Prakash Padukone | PTI
A year that had started on an uncertain note what with the pandemic at its height is almost ending but after bringing cheer to Indian sports, thanks to badminton and in particular to the heroics of Kidambi Srikanth, who became the first Indian male player to reach the final of a world championship. True a title-win, which did not seem beyond his reach, considering his higher ranking and steely resolve that he had displayed till then, would have given a golden hue to the settings but that does not matter. The feeling that Indian badminton has come up this much in itself is a kind of inspiration for sports in general in India.
None would have thought about this welcome transformation at the start of the year when confusion could best describe the sports settings in general in the country. Leave aside cricket which dared to have its events held under tight regulations upto a while but for others and for those who had been working hard for that one big quadrennial programme, the Olympics it seemed just despair. The already postponed Tokyo 2020 had hung in balance with the Japanese capital itself in the grip of the virus. But the Games were held in what was a gigantic show of grit and determination by the Japanese and IOC officials and we know how it unraveled a new face of Indian sports with a performance that was the best in four decades! Seven medals including that gold by Neeraj Chopra in javelin summed up that grand outing. Add to that landmark moments were the paralympic athletes who garnered eight medals including two gold for another best ever effort, only days later.
The dream run has continued obviously, thanks to the badminton heroes it must be said. At Tokyo itself it was seen with India's best ever bet till then, P.V. Sindhu getting a bronze and making history by becoming the first Indian woman to win medals in successive Olympics (she had won a silver in 2016 Rio ). A world champion thereafter in 2019 (after winning two silver and two bronze medals earlier), Sindhu was expected to go far in Tokyo but somehow the wonted touch of hers was missed but nonetheless she did not return empty handed, enough to inspire her colleagues to work harder. At the latest championship in Huelva in Spain, it must be said the focus initially was on her. Can she defend her title successfully was the prayer on every Indian badminton lover's lips. But again slips proved decisive and for once a medal eluded her. The story did not end there though as we saw, thanks to Srikanth and another sparkling talent Lakshya Sen. The two continued from where Sindhu left and what is more played each other in the semi-final to ensure two medals straightaway, another first in Indian badminton!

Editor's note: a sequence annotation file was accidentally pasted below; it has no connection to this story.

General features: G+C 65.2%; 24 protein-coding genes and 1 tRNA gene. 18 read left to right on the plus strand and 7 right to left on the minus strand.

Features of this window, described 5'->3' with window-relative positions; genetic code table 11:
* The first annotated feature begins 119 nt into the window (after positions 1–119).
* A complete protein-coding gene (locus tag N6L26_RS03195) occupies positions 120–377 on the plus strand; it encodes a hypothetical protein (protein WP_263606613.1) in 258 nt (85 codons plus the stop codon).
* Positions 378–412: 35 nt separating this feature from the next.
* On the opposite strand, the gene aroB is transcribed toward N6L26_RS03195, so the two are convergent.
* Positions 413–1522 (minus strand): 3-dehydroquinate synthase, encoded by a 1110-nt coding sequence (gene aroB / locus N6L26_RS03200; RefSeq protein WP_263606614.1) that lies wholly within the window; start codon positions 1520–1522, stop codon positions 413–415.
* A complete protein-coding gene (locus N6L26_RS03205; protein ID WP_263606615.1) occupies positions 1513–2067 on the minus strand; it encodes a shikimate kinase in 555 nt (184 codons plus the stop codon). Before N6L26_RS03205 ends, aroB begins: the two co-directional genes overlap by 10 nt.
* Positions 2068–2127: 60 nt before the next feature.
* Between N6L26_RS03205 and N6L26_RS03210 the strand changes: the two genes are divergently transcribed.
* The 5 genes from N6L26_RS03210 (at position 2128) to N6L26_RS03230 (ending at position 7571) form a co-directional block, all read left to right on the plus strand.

Indeed if it was ace shooter Abhinav Bindra whose gold medal effort in the 2008 Beijing Olympics that gave a spurt to the sport of shooting in the country, though Tokyo Games for once did not endorse that sparkle, mention has to be made of Sindhu and Saina Nehwal for the highs seen in badminton. Saina, the 2012 London Olympics bronze medallist, was once the cynosure of all eyes with her winning touch in tournaments. Then Sindhu moved in but looking at the history of Indian badminton in recent times perhaps one needs to go back to the days of Prakash Padukone first to understand the impact of performances on the growth of the sport. Loaded with dreams of becoming one of the best, this Bangalore stalwart decided to go to Europe, to Denmark specifically and struggle to earn perfection. By 1980 he had become the World's best and the sport needed no better impetus than this man's achievements. As one who had an opportunity to report on his matches in India in the early eighties, I still remember the excitement he created playing in a Masters event in Hyderabad in 1982. He lost to a young and upcoming Indonesian Icuk Sugiarto (later to become a legend) in the final but showed why he was held in such high esteem in world badminton. The young Sugiarto could not hold back his tears, saying “I can't believe I beat Prakash!!”
From a player then to the man behind the Padukone academy in Bangalore can be one short step in his career but it has proved a giant step for Indian badminton. The latest proof is Lakshya who just emulated his guru by winning the bronze in the Worlds! As a talented youngster he had come to the academy where former national champion Vimal and co, along with Prakash moulded this Almora-born lad to now become the most exciting prospect for India. Surely there is much more that one would hear of Lakshya in the days ahead. If Prakash is giving back to the sport that made him what he is, not a step behind it must be said, is P. Gopichand, another classic player of recent past and one who has also proved a master talent builder based in Hyderabad. The second Indian after Prakash to win the All England Championship, Gopi's commitment to the sport is just as deep as the Bangalore maestro. Just look at the array of players he had helped come up from his academy_ Saina, Sindhu, Srikant, Sai Praneeth, among others! As the chief national coach how proud he must be to see Srikanth emerge as the second best in the World.
Indeed badminton in India has shown how much the sport could benefit from the involvement of former champions. The story may not end here. With 2022 loaded with major sporting events like Asian Games and Commonwealth Games, badminton will be right there on the top in tems of expectations. For now let's savour the success thus far!